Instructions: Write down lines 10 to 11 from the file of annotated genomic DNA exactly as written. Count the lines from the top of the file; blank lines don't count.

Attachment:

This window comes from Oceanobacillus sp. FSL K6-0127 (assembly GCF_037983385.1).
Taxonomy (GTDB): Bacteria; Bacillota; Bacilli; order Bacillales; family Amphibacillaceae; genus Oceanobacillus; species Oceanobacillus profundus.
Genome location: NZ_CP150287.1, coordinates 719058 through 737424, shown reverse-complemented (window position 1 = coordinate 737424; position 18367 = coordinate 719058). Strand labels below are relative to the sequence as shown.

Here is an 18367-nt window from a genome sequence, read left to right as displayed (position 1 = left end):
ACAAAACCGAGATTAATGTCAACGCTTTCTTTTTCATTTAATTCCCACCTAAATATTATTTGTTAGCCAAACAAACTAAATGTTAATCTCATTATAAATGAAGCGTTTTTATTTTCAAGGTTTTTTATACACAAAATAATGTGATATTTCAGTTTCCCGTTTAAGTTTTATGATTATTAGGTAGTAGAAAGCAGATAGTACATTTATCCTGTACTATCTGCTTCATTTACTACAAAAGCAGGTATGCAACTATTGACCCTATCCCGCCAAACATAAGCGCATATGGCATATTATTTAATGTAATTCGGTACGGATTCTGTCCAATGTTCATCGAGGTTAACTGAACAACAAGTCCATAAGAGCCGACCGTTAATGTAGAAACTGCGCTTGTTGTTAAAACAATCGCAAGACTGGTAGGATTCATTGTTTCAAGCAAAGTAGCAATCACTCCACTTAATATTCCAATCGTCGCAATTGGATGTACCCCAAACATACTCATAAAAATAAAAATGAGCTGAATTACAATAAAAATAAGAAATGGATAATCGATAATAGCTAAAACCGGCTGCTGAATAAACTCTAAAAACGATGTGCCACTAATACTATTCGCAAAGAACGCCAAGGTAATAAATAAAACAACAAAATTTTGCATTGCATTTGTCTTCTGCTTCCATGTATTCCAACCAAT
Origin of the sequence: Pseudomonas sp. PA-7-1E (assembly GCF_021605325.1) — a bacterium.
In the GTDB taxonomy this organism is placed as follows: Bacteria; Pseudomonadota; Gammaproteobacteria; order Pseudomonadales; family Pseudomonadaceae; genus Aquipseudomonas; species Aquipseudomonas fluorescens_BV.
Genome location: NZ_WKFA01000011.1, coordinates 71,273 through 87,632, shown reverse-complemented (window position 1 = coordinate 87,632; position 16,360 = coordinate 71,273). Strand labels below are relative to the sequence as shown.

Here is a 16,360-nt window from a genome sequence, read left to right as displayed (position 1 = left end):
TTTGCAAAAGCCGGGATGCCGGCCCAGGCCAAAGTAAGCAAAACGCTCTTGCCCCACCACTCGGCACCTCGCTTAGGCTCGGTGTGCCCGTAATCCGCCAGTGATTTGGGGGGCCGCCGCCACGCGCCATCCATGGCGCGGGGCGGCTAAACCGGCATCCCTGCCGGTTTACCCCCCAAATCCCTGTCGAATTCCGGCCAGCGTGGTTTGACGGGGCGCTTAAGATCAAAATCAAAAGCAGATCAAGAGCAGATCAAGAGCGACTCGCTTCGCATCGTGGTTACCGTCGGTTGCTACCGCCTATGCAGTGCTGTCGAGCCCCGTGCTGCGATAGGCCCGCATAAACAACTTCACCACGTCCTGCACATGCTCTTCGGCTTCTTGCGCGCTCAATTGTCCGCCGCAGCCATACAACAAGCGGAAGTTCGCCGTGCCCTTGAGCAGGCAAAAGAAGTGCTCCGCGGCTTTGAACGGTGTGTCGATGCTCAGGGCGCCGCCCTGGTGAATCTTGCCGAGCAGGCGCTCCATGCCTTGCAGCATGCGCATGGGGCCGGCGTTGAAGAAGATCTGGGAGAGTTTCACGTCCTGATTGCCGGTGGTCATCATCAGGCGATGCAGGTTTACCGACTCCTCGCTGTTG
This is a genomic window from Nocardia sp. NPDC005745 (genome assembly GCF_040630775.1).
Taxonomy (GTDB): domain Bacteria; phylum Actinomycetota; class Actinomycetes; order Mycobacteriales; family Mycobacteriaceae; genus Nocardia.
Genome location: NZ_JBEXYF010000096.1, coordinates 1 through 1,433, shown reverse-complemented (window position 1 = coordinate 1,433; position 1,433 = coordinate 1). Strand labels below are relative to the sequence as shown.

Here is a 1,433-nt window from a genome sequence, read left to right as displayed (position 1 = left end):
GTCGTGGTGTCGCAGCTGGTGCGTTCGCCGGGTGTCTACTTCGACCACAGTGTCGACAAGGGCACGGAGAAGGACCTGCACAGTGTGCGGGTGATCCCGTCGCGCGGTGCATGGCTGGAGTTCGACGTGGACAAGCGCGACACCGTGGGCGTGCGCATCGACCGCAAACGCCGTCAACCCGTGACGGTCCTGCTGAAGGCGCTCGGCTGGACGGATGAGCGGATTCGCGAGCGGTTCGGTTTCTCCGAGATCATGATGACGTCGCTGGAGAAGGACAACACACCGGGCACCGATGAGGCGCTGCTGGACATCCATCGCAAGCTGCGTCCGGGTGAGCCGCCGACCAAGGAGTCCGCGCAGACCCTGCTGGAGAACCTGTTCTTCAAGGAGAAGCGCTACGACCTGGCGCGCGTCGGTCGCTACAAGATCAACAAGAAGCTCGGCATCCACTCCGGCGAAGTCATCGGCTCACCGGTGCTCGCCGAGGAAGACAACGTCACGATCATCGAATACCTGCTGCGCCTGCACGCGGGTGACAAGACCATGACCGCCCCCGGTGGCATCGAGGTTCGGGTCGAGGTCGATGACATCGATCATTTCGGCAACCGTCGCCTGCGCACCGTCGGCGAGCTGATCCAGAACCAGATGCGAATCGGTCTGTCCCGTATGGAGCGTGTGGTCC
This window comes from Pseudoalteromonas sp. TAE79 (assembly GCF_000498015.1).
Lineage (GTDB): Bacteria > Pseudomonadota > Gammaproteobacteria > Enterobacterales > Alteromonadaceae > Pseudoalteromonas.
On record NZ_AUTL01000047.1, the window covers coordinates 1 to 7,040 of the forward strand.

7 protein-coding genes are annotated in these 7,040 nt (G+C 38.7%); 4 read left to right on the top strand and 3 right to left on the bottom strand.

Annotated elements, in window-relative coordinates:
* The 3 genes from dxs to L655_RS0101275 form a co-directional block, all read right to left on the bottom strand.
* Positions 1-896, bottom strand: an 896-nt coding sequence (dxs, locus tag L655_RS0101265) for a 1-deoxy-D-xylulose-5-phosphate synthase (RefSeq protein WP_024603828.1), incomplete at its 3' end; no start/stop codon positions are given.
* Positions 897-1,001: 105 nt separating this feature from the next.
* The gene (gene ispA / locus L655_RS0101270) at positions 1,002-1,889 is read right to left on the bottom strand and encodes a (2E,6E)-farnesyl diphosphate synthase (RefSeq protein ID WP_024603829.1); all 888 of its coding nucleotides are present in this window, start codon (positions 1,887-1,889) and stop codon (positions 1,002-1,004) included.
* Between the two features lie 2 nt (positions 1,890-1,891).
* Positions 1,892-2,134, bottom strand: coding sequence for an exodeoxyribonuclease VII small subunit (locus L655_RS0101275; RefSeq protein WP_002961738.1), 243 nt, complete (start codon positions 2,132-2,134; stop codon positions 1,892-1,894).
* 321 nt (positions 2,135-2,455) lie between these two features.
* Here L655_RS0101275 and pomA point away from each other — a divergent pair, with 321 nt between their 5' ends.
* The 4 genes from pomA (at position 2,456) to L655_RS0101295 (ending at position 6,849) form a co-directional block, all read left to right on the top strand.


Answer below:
TTTGCAAAAGCCGGGATGCCGGCCCAGGCCAAAGTAAGCAAAACGCTCTTGCCCCACCACTCGGCACCTCGCTTAGGCTCGGTGTGCCCGTAATCCGCCAGTGATTTGGGGGGCCGCCGCCACGCGCCATCCATGGCGCGGGGCGGCTAAACCGGCATCCCTGCCGGTTTACCCCCCAAATCCCTGTCGAATTCCGGCCAGCGTGGTTTGACGGGGCGCTTAAGATCAAAATCAAAAGCAGATCAAGAGCAGATCAAGAGCGACTCGCTTCGCATCGTGGTTACCGTCGGTTGCTACCGCCTATGCAGTGCTGTCGAGCCCCGTGCTGCGATAGGCCCGCATAAACAACTTCACCACGTCCTGCACATGCTCTTCGGCTTCTTGCGCGCTCAATTGTCCGCCGCAGCCATACAACAAGCGGAAGTTCGCCGTGCCCTTGAGCAGGCAAAAGAAGTGCTCCGCGGCTTTGAACGGTGTGTCGATGCTCAGGGCGCCGCCCTGGTGAATCTTGCCGAGCAGGCGCTCCATGCCTTGCAGCATGCGCATGGGGCCGGCGTTGAAGAAGATCTGGGAGAGTTTCACGTCCTGATTGCCGGTGGTCATCATCAGGCGATGCAGGTTTACCGACTCCTCGCTGTTG
This is a genomic window from Nocardia sp. NPDC005745 (genome assembly GCF_040630775.1).